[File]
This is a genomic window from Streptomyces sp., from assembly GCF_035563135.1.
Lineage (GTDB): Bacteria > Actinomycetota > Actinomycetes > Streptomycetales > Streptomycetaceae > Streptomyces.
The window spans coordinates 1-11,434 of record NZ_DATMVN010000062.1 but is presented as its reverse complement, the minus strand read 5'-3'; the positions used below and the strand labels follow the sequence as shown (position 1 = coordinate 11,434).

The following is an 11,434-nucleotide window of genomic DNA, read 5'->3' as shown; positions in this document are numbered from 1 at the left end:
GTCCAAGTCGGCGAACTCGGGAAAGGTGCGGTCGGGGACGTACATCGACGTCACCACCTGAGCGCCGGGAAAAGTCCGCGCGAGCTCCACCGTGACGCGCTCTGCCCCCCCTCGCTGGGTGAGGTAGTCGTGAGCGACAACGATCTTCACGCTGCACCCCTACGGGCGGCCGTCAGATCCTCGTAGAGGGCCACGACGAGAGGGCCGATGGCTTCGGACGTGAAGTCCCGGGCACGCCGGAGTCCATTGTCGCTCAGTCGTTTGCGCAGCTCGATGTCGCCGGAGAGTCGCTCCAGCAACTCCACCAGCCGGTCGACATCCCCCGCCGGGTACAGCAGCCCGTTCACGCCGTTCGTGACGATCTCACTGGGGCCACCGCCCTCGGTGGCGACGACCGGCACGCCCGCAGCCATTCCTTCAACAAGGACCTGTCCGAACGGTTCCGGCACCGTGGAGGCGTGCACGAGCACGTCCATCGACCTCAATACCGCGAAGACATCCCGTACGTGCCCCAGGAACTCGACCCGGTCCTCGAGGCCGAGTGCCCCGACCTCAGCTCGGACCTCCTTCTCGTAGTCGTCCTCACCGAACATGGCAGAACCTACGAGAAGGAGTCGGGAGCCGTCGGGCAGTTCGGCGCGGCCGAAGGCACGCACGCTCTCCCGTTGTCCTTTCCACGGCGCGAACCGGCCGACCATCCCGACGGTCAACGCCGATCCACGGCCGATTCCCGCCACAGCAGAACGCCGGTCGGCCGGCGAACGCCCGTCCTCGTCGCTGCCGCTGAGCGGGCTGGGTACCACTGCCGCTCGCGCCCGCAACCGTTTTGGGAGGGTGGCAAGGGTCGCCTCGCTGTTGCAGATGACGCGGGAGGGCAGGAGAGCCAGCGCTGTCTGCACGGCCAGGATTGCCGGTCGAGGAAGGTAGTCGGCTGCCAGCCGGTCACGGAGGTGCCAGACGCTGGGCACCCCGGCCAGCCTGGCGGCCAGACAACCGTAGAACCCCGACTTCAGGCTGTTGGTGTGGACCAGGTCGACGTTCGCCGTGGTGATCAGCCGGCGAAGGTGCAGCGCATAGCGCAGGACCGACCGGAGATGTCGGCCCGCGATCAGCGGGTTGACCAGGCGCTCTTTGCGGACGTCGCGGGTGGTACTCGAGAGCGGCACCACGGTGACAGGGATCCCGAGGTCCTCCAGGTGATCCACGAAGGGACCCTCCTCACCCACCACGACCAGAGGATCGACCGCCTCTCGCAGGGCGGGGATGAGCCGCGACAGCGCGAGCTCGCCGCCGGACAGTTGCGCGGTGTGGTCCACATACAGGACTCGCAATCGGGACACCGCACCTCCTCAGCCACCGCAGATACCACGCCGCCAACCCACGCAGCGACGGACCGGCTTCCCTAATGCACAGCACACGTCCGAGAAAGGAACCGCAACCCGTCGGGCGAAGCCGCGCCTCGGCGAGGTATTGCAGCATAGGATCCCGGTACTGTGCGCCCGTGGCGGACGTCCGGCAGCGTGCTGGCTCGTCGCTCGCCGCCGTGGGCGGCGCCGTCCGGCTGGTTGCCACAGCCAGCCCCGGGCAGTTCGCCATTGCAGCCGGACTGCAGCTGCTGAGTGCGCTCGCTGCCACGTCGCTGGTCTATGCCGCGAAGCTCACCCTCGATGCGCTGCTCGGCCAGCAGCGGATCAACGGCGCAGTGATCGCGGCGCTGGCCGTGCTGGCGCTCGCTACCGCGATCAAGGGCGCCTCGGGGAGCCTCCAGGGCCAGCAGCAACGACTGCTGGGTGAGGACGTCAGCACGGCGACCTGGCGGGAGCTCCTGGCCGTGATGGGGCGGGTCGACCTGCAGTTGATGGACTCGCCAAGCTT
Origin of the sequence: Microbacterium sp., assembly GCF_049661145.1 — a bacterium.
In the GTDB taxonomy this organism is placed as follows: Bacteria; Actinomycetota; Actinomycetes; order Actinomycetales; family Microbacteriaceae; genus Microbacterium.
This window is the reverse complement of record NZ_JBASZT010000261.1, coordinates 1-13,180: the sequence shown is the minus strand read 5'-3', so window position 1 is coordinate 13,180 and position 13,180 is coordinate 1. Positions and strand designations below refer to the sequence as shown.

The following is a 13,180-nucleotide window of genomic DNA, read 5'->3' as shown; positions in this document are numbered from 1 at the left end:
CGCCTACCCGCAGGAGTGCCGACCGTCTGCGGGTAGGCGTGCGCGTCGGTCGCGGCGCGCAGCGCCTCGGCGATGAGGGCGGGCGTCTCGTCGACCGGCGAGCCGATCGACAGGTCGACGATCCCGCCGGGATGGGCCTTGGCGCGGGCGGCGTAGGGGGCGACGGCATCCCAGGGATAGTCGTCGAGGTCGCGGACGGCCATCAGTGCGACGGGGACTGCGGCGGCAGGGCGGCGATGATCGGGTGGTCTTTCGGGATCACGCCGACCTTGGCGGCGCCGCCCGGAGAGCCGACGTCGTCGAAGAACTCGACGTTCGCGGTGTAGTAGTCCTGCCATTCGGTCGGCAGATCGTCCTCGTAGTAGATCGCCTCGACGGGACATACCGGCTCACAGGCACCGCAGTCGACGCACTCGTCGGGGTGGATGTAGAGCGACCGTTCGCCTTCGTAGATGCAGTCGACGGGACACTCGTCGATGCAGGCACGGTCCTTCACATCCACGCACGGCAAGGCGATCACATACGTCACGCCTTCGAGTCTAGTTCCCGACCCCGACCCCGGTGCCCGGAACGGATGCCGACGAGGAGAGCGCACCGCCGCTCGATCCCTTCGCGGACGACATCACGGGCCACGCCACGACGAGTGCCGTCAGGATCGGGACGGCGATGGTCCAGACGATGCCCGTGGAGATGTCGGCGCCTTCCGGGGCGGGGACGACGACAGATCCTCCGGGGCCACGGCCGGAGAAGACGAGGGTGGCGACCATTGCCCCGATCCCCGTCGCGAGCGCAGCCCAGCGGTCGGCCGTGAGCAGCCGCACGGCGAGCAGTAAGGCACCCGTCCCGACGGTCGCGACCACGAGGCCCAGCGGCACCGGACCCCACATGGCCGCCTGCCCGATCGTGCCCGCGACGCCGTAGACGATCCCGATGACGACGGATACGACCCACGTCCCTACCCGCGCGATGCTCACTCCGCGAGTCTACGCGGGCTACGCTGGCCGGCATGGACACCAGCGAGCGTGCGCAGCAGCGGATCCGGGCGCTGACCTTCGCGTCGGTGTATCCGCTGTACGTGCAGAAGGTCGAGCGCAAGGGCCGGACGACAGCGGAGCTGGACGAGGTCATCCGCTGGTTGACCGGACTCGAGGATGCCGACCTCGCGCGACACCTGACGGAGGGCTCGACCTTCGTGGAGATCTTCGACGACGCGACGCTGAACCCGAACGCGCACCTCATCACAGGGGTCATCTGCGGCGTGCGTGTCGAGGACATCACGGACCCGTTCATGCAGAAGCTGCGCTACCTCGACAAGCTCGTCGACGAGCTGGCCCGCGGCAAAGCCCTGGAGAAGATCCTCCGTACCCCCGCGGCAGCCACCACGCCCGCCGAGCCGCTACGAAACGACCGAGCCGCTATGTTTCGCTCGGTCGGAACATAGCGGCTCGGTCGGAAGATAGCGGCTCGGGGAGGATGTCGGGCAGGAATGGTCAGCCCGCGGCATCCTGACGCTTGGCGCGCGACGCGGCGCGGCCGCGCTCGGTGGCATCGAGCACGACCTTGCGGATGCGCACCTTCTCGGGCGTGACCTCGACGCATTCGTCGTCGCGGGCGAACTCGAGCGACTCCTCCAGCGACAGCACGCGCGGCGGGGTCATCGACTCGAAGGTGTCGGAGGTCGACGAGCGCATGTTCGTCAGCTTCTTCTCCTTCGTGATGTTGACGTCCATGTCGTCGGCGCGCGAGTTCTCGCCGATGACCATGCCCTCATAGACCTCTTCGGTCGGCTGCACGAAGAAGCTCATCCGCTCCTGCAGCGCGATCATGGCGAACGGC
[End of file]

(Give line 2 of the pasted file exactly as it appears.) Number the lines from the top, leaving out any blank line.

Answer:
Lineage (GTDB): Bacteria > Actinomycetota > Actinomycetes > Streptomycetales > Streptomycetaceae > Streptomyces.